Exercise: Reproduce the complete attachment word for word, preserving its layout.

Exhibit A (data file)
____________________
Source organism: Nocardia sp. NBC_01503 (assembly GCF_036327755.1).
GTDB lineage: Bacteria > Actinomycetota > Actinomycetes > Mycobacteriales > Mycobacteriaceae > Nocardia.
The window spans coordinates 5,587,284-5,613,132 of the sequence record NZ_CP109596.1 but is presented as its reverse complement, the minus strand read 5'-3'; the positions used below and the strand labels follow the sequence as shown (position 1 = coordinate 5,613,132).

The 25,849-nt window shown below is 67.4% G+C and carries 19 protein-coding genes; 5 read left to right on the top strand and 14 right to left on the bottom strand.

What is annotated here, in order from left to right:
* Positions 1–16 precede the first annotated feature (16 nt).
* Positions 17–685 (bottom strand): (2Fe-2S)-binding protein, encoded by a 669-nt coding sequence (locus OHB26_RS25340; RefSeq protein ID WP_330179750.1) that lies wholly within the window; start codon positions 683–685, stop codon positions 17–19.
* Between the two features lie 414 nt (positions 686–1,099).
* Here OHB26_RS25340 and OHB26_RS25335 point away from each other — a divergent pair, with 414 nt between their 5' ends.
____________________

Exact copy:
Source organism: Nocardia sp. NBC_01503 (assembly GCF_036327755.1).
GTDB lineage: Bacteria > Actinomycetota > Actinomycetes > Mycobacteriales > Mycobacteriaceae > Nocardia.
The window spans coordinates 5,587,284-5,613,132 of the sequence record NZ_CP109596.1 but is presented as its reverse complement, the minus strand read 5'-3'; the positions used below and the strand labels follow the sequence as shown (position 1 = coordinate 5,613,132).

The 25,849-nt window shown below is 67.4% G+C and carries 19 protein-coding genes; 5 read left to right on the top strand and 14 right to left on the bottom strand.

What is annotated here, in order from left to right:
* Positions 1–16 precede the first annotated feature (16 nt).
* Positions 17–685 (bottom strand): (2Fe-2S)-binding protein, encoded by a 669-nt coding sequence (locus OHB26_RS25340; RefSeq protein ID WP_330179750.1) that lies wholly within the window; start codon positions 683–685, stop codon positions 17–19.
* Between the two features lie 414 nt (positions 686–1,099).
* Here OHB26_RS25340 and OHB26_RS25335 point away from each other — a divergent pair, with 414 nt between their 5' ends.